Stripes

For years and years, I’ve been collecting pics with interesting uses of stripes. I collect but never use. I decided this would a great time for a fun project. I grabbed a polyester, double-knit striped fabric I liked and my knit block. Then hunted through the inspiration files settling on this one

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I have no idea where this came from just that I always thought it an unusual but interesting stripe blouse. I noted that it would be easy to adapt my basic block. I copied my front block and turned that into a full front piece.  Then I estimated the proportions of the stripe portions. Didn’t really measure; used the old pinch and gestimate.  I estimated that the side front was 1/3 the width and the horizontal-striped bottom piece was 1/5 the length.   The lower sleeve appeared to be about the same as the bottom horizontal-striped piece. I drew my estimated lines on the full front copy of my block. Added notches and numbered so I would remember the sewing order.

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I thought this would be a one-off i.e one and done. So when I slashed my tissue, I did not add seam allowances.

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But I did indicate on the tissue where and how wide the seam allowances were needed.

Except for the sleeve

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I slashed the sleeve and added seam allowances because I can see using this sleeve multiple times. I slashed from hem upwards and spread so that I would have a flounce. You know, make that seam have a purpose other than just joining the two pieces together.

When I laid out the tissue on the fabric, I used a disappearing marker to add the seam allowances before cutting. This was really simple and fun sewing. Most of my time was spent in creating the pattern. Because I numbered the pieces, I had no problem sewing them in the correct order i.e. no awkward seam joinings. The back, BTW, was just plain other than cut cross grain so the stripe would be vertical instead of horizontal.

I had planned a narrow turned hem but after sewing the seams together realized a narrow hem would be bulky and amateurish. I reached out to SG for suggestions.  I dislike unfinished edges. I even serge finished the sides seams of this double-knit, just because. After carefully considering and doing a few tests, I decided to use a flat serged edge using YLK Perle cotton on the public side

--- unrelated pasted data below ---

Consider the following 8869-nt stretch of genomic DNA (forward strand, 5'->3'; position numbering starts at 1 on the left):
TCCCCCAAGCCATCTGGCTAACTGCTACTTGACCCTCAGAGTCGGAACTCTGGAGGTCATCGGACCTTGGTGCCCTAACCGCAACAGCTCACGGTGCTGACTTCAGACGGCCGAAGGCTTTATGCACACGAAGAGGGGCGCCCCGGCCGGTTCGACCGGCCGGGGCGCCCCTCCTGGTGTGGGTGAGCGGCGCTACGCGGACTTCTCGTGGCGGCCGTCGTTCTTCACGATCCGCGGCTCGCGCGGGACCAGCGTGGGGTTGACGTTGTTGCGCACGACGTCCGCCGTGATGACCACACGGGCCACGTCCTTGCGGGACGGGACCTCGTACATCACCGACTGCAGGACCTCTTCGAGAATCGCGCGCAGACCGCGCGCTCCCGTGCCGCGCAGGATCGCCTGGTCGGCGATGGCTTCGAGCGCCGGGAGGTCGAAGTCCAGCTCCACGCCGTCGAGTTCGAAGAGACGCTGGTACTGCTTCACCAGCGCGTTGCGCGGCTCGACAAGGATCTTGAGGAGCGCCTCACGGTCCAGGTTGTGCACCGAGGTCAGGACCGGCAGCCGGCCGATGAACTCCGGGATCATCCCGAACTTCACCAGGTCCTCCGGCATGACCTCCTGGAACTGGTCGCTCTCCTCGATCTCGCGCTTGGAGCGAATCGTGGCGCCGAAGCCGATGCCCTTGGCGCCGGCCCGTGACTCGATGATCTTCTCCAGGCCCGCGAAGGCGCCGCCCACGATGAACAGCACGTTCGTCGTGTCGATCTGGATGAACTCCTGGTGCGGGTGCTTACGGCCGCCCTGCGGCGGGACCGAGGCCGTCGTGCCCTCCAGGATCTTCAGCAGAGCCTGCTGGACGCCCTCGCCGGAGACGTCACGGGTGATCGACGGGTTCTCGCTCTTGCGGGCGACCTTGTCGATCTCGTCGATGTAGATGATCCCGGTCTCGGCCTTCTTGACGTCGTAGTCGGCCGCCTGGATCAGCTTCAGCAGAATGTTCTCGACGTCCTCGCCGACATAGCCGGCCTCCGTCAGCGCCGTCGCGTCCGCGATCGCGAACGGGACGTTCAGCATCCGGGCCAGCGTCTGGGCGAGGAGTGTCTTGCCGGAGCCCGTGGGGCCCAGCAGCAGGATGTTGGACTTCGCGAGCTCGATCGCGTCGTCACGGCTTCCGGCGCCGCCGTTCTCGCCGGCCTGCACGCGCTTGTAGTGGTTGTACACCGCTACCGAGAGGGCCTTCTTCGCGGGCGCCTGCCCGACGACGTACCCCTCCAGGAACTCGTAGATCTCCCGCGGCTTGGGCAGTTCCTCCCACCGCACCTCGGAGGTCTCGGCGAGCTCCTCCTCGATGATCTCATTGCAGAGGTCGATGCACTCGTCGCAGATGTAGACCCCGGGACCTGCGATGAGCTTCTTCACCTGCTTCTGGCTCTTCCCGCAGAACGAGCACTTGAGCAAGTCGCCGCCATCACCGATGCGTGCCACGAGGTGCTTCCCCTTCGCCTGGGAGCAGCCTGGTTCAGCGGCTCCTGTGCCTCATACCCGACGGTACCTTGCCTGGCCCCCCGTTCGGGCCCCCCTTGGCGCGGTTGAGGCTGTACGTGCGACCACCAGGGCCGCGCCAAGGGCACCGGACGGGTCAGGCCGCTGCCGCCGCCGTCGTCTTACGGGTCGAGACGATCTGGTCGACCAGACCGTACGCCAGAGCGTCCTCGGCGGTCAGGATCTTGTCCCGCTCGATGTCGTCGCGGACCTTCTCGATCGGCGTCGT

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and

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Maxiloc Signature variegated on the inside. Finish seen below also includes the chain I add to the back hem.

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Top Perle Cotton, Bottom MaxiLock Signature and chain

Why Chain? Because I find that a little weight helps my back pieces hang better.

Unfortunately I made one big error. My biggest foible:  pattern/fabric mismatch. The fabric has 20% stretch and I assumed my knit block would be the best starting point.  However it has excellent recovery. Indeed resists being stretched. So when finished, my garment is too small.

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I’m just not going to wear this.  Hope somebody who regularly shops the Goodwill appreciates this lovely new addition to their wardrobe.

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3 thoughts on “Stripes

  1. I love your concept choice, of the stripes going in all directions, and share your disappointment at the too small result. Perhaps using this style but with a basic woven block instead?? Also, I was curious, I understand why you put a chain in the hemline, but do you find that the chain affects how the garments go through the washer and the dryer? or do you not machine wash your tops, but handwash or dryclean? (somehow I doubt that) I have been struggling with my summer dresses not staying level as sewn, but have been loath to try weighting their hems, because of fear of it damaging the fabric or washer when I launder them

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